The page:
University of Minnesota
Institute of Technology
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Electrical and Computer Engineering

Imaging 'Invisible' Dopant Atoms

Dr. Andre Mkhoyan
University of Minnesota - CEMS

Nanometer-scale semiconductors that contain a few intentionally added impurity atoms can provide new opportunities for controlling electronic properties. However, since the physics of these materials depends strongly on the exact arrangement of the impurities, or dopants, inside the structure, and many impurities of interest cannot be observed with currently available imaging techniques, new methods are needed to determine their location. We combine electron energy loss spectroscopy with annular dark-field scanning transmission electron microscopy (ADF-STEM) to image individual Mn impurities inside ZnSe nanocrystals. While Mn is invisible to conventional ADF-STEM in this host, our experiments and detailed simulations show consistent detection of Mn. Thus, a general path is demonstrated for atomic-scale imaging and identification of individual dopants in a variety of semiconductor nanostructures.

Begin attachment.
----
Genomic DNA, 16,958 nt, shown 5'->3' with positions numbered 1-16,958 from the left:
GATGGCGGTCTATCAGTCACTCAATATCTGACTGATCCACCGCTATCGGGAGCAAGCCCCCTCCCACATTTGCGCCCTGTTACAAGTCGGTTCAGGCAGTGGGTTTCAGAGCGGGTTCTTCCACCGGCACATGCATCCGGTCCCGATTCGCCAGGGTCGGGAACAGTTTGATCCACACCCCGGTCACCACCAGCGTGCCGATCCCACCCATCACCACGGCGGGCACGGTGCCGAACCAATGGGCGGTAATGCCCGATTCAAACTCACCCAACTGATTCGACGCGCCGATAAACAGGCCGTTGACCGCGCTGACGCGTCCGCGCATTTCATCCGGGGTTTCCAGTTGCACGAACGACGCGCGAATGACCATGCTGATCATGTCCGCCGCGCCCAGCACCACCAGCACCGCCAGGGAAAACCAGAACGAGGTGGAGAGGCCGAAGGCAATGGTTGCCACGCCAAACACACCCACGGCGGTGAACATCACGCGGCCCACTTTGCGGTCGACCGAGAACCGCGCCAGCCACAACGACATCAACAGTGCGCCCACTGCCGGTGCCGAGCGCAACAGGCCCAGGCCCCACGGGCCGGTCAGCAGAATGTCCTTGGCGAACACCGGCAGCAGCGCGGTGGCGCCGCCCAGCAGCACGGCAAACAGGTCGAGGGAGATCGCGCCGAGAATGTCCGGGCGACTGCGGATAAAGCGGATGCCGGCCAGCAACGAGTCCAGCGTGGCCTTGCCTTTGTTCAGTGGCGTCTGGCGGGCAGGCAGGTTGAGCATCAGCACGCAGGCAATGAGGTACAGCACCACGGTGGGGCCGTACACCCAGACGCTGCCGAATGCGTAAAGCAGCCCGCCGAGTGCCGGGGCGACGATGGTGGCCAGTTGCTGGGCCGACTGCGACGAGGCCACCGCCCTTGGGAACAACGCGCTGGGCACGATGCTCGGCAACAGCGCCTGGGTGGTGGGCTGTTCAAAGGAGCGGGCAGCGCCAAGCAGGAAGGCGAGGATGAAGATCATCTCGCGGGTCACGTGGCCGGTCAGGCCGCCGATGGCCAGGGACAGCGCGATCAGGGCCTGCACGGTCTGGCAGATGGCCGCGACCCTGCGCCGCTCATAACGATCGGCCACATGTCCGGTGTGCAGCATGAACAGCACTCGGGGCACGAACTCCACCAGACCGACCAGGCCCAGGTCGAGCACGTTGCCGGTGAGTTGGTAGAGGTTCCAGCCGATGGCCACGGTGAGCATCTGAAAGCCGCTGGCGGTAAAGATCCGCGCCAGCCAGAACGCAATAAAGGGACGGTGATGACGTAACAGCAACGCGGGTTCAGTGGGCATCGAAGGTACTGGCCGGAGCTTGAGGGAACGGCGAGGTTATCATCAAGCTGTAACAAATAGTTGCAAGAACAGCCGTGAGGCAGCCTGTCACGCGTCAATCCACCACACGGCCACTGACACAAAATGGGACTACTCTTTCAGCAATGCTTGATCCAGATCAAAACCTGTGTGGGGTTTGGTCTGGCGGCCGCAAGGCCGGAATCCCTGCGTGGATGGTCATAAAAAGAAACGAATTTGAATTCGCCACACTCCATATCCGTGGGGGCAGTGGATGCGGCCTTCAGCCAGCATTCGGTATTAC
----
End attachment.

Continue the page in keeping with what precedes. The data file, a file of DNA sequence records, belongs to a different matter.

Prof. Mkhoyan is native of Armenia. In 1991 he graduated with honors from the Physics and Mathematics oriented high school in Yerevan and enrolled into Yerevan State University. There he received B.S. and M.S. in Physics in 1996 with honors specializing in Solid State Physics. Then he spent couple of years working as a researcher at Bell Laboratories of Lucent Technologies. He then received the M.S. in 2003 and Ph.D. in 2004 from School of Applied and Engineering Physics at Cornell University. From 2004 to 2008 he was Postdoctoral Research Associate at Cornell and Visiting Scientist at T.J. Watson Lab of IBM. He joined Department of Chemical Engineering and Materials Science in August of 2008 as Assistant professor.